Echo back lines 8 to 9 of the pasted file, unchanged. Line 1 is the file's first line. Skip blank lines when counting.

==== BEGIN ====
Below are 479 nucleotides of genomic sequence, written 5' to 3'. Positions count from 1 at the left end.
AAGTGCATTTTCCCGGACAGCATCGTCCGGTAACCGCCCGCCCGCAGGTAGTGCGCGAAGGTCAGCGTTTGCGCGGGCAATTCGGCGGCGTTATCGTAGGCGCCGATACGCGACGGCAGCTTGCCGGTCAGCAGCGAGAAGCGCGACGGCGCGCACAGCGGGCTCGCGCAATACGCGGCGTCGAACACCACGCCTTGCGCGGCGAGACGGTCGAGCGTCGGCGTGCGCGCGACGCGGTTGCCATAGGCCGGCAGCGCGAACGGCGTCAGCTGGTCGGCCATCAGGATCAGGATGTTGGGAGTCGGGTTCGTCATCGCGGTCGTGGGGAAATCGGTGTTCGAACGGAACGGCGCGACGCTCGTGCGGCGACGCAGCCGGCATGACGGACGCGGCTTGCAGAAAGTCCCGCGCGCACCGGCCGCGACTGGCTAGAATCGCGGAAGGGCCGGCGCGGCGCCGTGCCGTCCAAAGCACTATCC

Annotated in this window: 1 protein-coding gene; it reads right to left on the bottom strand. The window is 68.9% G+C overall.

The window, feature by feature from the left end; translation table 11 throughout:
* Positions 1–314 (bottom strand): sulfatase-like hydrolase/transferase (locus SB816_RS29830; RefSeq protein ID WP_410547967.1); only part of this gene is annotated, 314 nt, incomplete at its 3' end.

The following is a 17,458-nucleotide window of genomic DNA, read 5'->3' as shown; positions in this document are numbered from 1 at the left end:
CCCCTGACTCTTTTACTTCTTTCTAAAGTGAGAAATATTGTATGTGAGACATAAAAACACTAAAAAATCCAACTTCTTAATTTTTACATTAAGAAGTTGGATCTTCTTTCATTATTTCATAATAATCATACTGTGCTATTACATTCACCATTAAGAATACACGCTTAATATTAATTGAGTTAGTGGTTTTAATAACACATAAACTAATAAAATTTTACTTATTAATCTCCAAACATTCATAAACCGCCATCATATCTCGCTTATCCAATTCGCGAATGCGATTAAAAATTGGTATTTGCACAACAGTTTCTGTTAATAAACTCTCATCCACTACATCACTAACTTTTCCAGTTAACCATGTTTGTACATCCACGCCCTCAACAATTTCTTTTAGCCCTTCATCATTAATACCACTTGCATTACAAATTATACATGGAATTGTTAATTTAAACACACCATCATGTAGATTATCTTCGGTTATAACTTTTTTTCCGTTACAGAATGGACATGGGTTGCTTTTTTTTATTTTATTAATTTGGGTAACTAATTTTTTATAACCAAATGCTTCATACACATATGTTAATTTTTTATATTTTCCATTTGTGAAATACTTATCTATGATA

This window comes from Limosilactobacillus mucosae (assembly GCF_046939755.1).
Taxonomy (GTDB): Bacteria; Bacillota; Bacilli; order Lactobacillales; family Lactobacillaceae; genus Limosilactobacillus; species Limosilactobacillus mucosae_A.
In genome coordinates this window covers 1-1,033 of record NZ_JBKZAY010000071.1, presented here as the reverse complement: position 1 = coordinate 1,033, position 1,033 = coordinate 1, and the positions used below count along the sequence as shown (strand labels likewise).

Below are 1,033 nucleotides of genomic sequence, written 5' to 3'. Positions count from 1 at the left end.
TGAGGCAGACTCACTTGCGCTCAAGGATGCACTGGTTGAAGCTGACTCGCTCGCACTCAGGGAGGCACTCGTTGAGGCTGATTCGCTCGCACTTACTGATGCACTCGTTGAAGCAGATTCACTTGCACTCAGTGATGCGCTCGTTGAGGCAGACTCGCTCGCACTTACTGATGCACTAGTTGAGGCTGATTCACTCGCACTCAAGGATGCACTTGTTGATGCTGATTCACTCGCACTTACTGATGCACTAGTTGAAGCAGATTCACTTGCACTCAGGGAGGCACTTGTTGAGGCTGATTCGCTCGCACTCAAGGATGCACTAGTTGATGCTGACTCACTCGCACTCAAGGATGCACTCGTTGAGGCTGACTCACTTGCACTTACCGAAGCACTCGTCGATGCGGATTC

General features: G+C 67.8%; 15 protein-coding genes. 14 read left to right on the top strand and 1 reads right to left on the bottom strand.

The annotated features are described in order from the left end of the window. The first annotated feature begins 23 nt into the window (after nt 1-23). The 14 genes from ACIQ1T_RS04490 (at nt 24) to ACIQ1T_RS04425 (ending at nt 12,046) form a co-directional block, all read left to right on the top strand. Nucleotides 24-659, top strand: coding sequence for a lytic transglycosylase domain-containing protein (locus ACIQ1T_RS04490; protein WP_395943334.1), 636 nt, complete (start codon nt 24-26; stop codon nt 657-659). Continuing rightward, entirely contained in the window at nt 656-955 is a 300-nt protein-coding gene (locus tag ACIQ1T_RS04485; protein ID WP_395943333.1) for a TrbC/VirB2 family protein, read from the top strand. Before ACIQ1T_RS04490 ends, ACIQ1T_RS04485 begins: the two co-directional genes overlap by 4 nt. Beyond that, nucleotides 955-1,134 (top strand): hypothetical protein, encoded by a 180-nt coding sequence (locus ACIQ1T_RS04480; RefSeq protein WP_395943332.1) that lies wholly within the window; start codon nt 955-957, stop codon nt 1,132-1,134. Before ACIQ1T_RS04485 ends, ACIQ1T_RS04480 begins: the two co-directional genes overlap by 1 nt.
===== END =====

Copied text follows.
This window comes from Limosilactobacillus mucosae (assembly GCF_046939755.1).
Taxonomy (GTDB): Bacteria; Bacillota; Bacilli; order Lactobacillales; family Lactobacillaceae; genus Limosilactobacillus; species Limosilactobacillus mucosae_A.